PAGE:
O Ancestors, we come in peace and righteousness
We ask permission to be on this sacred land today
We praise our Native American ancestors whose blood
Is on this land. We ask that they grant us permission to walk
On solid ground as we seek their healing energy.
Ahlan wa sahlan (welcome to my home
And may you walk on solid ground.)
Ahlan wa sahlan.
The group walked up the hill to the meeting house where a meal awaited them: baked salmon, baked chicken, brown rice, bean vegetable soup and potato salad, carrot juice, sweet water from the well.
Ahlan wa sahlan.
Grace: We acknowledge the Creator and thank Him for the breath of life, thank Him for the beauty of life, thank Him for the intelligence and wisdom we are blessed with, thank Him that we have the consciousness to desire unity with our brothers and sisters in America, Africa and the Diaspora, thank Him that in spite of slavery, colonialism and neo-colonialism, we yet have African and spiritual consciousness and are determined to make the cultural revolution a success; thank Him for keeping us on the straight path to national liberation and Pan African liberation . . . (from Step 11, p. 92).
After the meal, the group unpacked and began a session of biblo-therapy, a discussion of the 13 Steps to recover from the addiction to white supremacy.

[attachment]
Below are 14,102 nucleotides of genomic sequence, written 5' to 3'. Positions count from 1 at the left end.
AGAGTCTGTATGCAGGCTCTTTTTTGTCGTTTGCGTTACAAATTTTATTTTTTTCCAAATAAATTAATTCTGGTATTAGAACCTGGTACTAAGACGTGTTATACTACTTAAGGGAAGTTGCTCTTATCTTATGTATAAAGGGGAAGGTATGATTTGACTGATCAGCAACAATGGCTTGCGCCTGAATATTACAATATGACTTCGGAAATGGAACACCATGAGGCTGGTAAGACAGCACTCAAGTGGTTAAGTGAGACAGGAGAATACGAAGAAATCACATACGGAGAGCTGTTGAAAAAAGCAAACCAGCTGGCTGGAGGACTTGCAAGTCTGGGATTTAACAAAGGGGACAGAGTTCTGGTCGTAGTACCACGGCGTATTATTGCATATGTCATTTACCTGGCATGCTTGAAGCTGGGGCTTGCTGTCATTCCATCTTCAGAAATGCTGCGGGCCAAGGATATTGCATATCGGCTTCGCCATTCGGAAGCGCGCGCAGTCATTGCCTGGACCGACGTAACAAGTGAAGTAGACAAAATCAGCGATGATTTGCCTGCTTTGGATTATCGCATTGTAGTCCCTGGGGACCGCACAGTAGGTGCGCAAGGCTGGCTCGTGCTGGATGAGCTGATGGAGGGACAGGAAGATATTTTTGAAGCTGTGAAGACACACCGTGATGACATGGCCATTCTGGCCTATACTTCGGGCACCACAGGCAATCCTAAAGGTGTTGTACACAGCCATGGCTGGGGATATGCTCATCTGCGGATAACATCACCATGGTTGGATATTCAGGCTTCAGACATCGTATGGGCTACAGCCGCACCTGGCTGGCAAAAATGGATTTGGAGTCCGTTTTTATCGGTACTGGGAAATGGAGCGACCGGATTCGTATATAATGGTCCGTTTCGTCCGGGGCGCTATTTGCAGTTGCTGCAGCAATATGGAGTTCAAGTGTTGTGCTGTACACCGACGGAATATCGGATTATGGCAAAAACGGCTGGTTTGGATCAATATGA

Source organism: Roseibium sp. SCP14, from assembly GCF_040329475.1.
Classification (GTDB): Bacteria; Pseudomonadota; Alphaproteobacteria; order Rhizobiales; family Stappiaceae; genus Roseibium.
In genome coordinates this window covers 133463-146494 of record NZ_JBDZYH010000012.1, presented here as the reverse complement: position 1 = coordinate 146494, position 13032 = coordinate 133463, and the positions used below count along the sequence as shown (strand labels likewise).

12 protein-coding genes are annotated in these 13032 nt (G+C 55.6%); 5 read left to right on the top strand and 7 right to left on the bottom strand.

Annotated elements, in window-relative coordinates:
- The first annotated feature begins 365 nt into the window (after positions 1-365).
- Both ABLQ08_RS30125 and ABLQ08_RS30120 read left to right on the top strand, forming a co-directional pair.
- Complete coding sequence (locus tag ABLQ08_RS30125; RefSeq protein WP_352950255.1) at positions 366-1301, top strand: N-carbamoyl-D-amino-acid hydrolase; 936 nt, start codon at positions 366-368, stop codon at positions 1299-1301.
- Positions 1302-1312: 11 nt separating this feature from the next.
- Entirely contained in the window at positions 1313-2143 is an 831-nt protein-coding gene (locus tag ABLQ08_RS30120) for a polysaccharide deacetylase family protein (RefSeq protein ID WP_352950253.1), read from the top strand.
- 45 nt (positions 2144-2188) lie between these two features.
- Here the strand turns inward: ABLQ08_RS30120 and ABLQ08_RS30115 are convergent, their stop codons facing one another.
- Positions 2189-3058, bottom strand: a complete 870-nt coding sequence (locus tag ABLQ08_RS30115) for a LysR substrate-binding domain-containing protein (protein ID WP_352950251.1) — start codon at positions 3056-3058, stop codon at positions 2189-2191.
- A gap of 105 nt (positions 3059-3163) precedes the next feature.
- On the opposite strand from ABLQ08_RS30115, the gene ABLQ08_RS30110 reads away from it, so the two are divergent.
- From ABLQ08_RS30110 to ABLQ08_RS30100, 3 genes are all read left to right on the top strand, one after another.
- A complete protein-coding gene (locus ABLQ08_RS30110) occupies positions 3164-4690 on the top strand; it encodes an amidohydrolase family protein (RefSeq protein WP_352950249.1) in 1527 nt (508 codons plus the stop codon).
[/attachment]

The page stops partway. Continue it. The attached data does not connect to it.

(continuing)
We admit we are not powerless over self hatred, racism and white supremacy thinking, but our lives have become unmanageable, partly because we live in denial and fear.
Denial is quite simply the evasion of reality. Denial can be personal or communal, for sometimes an entire nation can be in denial about its abominations, for they are too painful to make adjustments in the collective psyche and the personal reality, to do so would incriminate the mythology and ritual of said society, thus the normal daily round would be disrupted and dysfunctional, for painful adjustments would be in order, and as long as we can avoid the painful the better, after all, the status quo can be maintained. . . .
But in our grand denial, blacks as well as whites will attempt to convince the world this point of view is left wing poppycock, the thoughts of a disgruntled segment of black Americans who have failed to enjoy the benefits of capitalism, now globalism–no matter the disparities in birth and death, education, wage parity, housing, health care, homicide and suicide–in every aspect of Americana.
(from “Race: The Grand Denial,” unpublished essay by Dr. M)